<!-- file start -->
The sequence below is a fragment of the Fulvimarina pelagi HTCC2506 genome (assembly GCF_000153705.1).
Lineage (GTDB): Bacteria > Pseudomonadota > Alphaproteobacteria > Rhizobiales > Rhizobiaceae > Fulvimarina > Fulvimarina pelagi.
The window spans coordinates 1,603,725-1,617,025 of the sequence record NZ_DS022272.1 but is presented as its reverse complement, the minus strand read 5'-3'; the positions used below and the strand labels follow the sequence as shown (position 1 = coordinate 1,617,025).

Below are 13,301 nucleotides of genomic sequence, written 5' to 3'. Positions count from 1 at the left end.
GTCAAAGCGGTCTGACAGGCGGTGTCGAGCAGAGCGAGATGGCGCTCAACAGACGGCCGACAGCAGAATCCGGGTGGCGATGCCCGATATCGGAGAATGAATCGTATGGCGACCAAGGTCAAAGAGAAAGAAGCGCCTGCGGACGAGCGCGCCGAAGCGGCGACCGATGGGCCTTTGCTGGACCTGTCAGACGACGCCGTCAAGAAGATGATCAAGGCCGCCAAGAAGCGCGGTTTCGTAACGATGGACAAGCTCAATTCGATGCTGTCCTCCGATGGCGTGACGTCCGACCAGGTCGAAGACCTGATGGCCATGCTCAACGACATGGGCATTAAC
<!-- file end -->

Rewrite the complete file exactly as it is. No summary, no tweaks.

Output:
The sequence below is a fragment of the Fulvimarina pelagi HTCC2506 genome (assembly GCF_000153705.1).
Lineage (GTDB): Bacteria > Pseudomonadota > Alphaproteobacteria > Rhizobiales > Rhizobiaceae > Fulvimarina > Fulvimarina pelagi.
The window spans coordinates 1,603,725-1,617,025 of the sequence record NZ_DS022272.1 but is presented as its reverse complement, the minus strand read 5'-3'; the positions used below and the strand labels follow the sequence as shown (position 1 = coordinate 1,617,025).

Below are 13,301 nucleotides of genomic sequence, written 5' to 3'. Positions count from 1 at the left end.
GTCAAAGCGGTCTGACAGGCGGTGTCGAGCAGAGCGAGATGGCGCTCAACAGACGGCCGACAGCAGAATCCGGGTGGCGATGCCCGATATCGGAGAATGAATCGTATGGCGACCAAGGTCAAAGAGAAAGAAGCGCCTGCGGACGAGCGCGCCGAAGCGGCGACCGATGGGCCTTTGCTGGACCTGTCAGACGACGCCGTCAAGAAGATGATCAAGGCCGCCAAGAAGCGCGGTTTCGTAACGATGGACAAGCTCAATTCGATGCTGTCCTCCGATGGCGTGACGTCCGACCAGGTCGAAGACCTGATGGCCATGCTCAACGACATGGGCATTAAC